Second huge offshore wind farm axed in space of two weeks

by Search Gate staff. Published Fri 13 Dec 2013 12:57
Another blow to UK's renewable energy targets
Another blow to UK's renewable energy targets

Plans for the £5.4bn Argyll Array offshore wind farm have been axed after energy firm ScottishPower Renewables admitted the scheme was no longer financially viable.

The company said plans to install 300 turbines with a capacity of up to 1800MW - enough to power up to a million homes – would not provide a return on investment for at least another decade.

The news comes two weeks after renewable energy giant RWE Innogy pulled the plug on its massive £4bn Atlantic Array project planned for the Bristol Channel, blaming “technological challenges and market conditions”.

Last month European industry chiefs warned shifting Government support was threatening £100bn of investment in the wind energy sector.

In a statement, ScottishPower Renewables (SPR) today said it would not be taking forward the lease option to develop the Argyll Array following detailed technical and environmental site studies.

The company stated that the project may be viable to reconsider as offshore wind technology develops in the longer term, but estimates that will not be within the next decade.

ScottishPower Renewables said a 12-month review of project studies completed as part of initial development work had found the scheme was no longer viable. A decision not to progress the project, was taken by both SPR and The Crown Estate.

According to today's statement, the main issues preventing the project from proceeding are the ground conditions in the site, particularly the presence of hard rock, coupled with challenging wave conditions which could impact construction.

In addition, there is a significant presence of basking sharks, which environmental groups continue to study to get a greater understanding of their movements in the area.

Jonathan Cole, Head of Offshore Wind at ScottishPower Renewables, said: “We believe it is possible to develop the Argyll Array site, it has the some of the best wind conditions of any offshore zone in the UK.

“However, it is our view that the Argyll Array project is not financially viable in the short term. As cost reductions continue to filter through the offshore wind industry, and as construction techniques and turbine technology continues to improve, we believe that the Argyll Array could become a viable project in the long term.

“The rate of progress in development of foundation and installation technology has been slower than anticipated. The current outlook for offshore wind deployment in the UK suggests this will not significantly improve in the short term. This supports the view that it could take 10-15 years for the required technology improvements to be available for this project.

“The Crown Estate agrees with our findings and development work will cease on the project with immediate effect. This will give ScottishPower Renewables the opportunity to fully construct the West of Duddon Sands project with DONG Energy, and continue development work on the East Anglia Zone with Vattenfall.”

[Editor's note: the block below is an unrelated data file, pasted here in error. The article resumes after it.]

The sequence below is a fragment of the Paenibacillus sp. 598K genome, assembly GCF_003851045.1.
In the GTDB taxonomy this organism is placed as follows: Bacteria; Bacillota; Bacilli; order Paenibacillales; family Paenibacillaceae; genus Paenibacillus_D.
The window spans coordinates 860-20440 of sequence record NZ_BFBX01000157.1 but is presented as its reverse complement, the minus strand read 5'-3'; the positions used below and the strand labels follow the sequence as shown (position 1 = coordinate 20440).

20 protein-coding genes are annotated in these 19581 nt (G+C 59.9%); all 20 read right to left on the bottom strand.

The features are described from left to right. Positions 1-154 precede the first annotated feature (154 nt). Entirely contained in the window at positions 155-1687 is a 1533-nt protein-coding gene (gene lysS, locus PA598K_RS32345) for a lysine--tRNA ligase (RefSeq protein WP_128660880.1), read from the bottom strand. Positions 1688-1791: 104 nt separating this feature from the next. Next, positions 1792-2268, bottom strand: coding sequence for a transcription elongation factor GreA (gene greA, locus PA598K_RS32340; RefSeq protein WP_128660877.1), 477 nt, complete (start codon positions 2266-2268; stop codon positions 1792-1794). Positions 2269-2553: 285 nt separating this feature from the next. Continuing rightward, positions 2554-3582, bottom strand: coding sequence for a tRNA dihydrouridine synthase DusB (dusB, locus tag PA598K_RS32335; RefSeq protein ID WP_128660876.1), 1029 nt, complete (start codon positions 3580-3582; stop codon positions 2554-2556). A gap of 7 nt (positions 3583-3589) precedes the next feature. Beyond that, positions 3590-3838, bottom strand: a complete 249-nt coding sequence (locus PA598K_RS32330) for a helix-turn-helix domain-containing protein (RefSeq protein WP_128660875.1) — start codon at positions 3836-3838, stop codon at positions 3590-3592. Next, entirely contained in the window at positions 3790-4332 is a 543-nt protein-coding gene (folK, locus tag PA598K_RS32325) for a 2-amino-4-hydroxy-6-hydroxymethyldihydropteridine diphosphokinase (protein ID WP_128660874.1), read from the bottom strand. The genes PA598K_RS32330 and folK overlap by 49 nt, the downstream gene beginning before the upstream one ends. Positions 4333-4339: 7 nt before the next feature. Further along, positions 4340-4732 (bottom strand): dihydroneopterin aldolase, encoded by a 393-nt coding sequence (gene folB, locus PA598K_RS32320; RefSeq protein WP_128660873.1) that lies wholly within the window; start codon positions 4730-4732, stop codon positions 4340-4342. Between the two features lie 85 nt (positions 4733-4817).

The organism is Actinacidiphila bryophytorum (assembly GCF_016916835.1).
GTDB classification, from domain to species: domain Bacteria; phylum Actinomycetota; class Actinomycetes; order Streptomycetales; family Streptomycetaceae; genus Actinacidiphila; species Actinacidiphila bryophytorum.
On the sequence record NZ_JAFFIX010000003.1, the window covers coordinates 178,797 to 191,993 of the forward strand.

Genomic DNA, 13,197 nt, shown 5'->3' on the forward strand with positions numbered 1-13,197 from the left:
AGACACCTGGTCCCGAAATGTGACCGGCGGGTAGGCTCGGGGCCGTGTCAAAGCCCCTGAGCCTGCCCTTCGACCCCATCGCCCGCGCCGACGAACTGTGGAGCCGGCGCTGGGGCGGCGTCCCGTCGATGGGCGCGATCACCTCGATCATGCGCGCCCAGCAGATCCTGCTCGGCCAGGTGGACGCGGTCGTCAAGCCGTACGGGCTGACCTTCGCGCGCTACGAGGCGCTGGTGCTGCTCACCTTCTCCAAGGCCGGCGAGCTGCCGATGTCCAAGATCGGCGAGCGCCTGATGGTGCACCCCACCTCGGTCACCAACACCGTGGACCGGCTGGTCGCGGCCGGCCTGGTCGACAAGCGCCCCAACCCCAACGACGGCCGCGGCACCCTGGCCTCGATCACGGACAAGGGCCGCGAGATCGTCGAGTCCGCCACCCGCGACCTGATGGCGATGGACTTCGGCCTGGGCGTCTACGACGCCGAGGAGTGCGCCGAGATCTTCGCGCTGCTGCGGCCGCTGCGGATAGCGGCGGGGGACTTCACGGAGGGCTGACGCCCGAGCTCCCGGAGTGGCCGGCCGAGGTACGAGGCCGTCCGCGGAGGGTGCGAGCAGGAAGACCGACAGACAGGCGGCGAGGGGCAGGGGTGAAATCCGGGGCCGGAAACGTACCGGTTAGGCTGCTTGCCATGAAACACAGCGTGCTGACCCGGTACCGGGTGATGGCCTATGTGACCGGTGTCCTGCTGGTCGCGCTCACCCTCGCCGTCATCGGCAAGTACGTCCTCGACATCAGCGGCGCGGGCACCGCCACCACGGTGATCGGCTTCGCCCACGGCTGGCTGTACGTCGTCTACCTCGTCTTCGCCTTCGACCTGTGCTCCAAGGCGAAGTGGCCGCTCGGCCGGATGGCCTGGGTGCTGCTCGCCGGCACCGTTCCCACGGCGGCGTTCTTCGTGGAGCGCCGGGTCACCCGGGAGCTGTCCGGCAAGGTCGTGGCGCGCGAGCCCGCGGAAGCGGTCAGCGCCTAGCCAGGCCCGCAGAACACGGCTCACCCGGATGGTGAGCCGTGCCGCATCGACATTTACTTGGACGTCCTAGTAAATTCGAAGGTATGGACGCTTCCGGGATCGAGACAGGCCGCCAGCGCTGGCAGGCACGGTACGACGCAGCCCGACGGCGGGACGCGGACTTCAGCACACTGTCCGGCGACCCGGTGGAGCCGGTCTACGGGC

The Crown Estate manages the seabed around the UK, including leasing for offshore renewable energy projects. The organisation, which works on a commercial basis with profits paid to the UK Government, does not regulate or give planning consent for projects.

Ronnie Quinn who leads The Crown Estate’s Scottish Energy & Infrastructure team said: “While there is an excellent wind resource at the Argyll Array site, both organisations agree that the project should not proceed at this point in time.

“Developers have to take a wide range of factors into account when preparing to apply for planning consent - this decision by The Crown Estate and SPR follows a very thorough assessment of all those factors. We look forward to continuing to work with ScottishPower Renewables on other sites and programmes.”

ScottishPower Renewables says it continues to demonstrate commitment to offshore wind in the UK, with the 389MW West of Duddon Sands project currently under construction in the Irish Sea with DONG Energy. An application for consent was also submitted in 2017 with Vattenfall for the East Anglia ONE offshore windfarm, which could have a capacity of up to 1200MW.

Commenting on today's announcement, RenewableUK’s Deputy Chief Executive, Maf Smith said: “The fact that not all wind farm projects go ahead is a natural part of the development process. Some encounter physical obstacles or financial challenges which mean that they aren’t viable for the time being – although they will be in the future, as cutting-edge wind turbine technology is developing at an astonishing rate.

“Other projects of course go ahead – only yesterday DONG Energy announced it had bought Centrica’s stake in Race Bank offshore wind farm, demonstrating that there’s a vibrant market for such projects.

“When you take a broad overview, the pipeline of projects is still a healthy one. We already have 22 offshore wind farms operating successfully, providing clean electricity for 2.5 million households. 5 more are under construction, a further 8 have been approved and another 12 are awaiting consent.

“The current pipeline of projects gives us the potential to have 20 gigawatts of wind energy installed in UK waters – more than five times as much as we have now. The Department of Energy and Climate Change says up to 39GW is possible by 2030.

“Installing this great capacity will maintain Britain’s global lead in this dynamic field and secure even more economic benefit for UK plc. We’re continually learning how best to harness some of the most powerful forces in nature, so that we can make a successful transition from fossil fuels to cost-effective low-carbon renewables.”

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